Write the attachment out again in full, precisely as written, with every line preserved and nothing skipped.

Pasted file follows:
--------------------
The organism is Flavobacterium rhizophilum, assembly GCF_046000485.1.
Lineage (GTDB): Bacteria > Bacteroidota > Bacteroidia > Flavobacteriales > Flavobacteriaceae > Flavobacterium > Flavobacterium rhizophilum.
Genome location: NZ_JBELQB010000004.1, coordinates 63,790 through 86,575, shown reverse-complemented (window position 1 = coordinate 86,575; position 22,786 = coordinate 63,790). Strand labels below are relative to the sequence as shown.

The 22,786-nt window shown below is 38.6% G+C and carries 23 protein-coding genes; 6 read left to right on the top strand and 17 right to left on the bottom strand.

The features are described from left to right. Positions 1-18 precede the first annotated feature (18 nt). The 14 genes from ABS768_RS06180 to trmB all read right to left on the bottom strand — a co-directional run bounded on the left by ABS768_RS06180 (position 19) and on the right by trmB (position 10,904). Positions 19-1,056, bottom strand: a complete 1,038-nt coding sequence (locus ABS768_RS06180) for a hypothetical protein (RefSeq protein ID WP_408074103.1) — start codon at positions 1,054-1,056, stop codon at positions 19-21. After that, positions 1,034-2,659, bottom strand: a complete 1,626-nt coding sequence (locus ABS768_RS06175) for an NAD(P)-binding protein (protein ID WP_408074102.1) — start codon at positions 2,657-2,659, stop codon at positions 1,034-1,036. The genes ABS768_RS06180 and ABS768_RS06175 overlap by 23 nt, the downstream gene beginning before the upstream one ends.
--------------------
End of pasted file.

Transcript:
The organism is Flavobacterium rhizophilum, assembly GCF_046000485.1.
Lineage (GTDB): Bacteria > Bacteroidota > Bacteroidia > Flavobacteriales > Flavobacteriaceae > Flavobacterium > Flavobacterium rhizophilum.
Genome location: NZ_JBELQB010000004.1, coordinates 63,790 through 86,575, shown reverse-complemented (window position 1 = coordinate 86,575; position 22,786 = coordinate 63,790). Strand labels below are relative to the sequence as shown.

The 22,786-nt window shown below is 38.6% G+C and carries 23 protein-coding genes; 6 read left to right on the top strand and 17 right to left on the bottom strand.

The features are described from left to right. Positions 1-18 precede the first annotated feature (18 nt). The 14 genes from ABS768_RS06180 to trmB all read right to left on the bottom strand — a co-directional run bounded on the left by ABS768_RS06180 (position 19) and on the right by trmB (position 10,904). Positions 19-1,056, bottom strand: a complete 1,038-nt coding sequence (locus ABS768_RS06180) for a hypothetical protein (RefSeq protein ID WP_408074103.1) — start codon at positions 1,054-1,056, stop codon at positions 19-21. After that, positions 1,034-2,659, bottom strand: a complete 1,626-nt coding sequence (locus ABS768_RS06175) for an NAD(P)-binding protein (protein ID WP_408074102.1) — start codon at positions 2,657-2,659, stop codon at positions 1,034-1,036. The genes ABS768_RS06180 and ABS768_RS06175 overlap by 23 nt, the downstream gene beginning before the upstream one ends.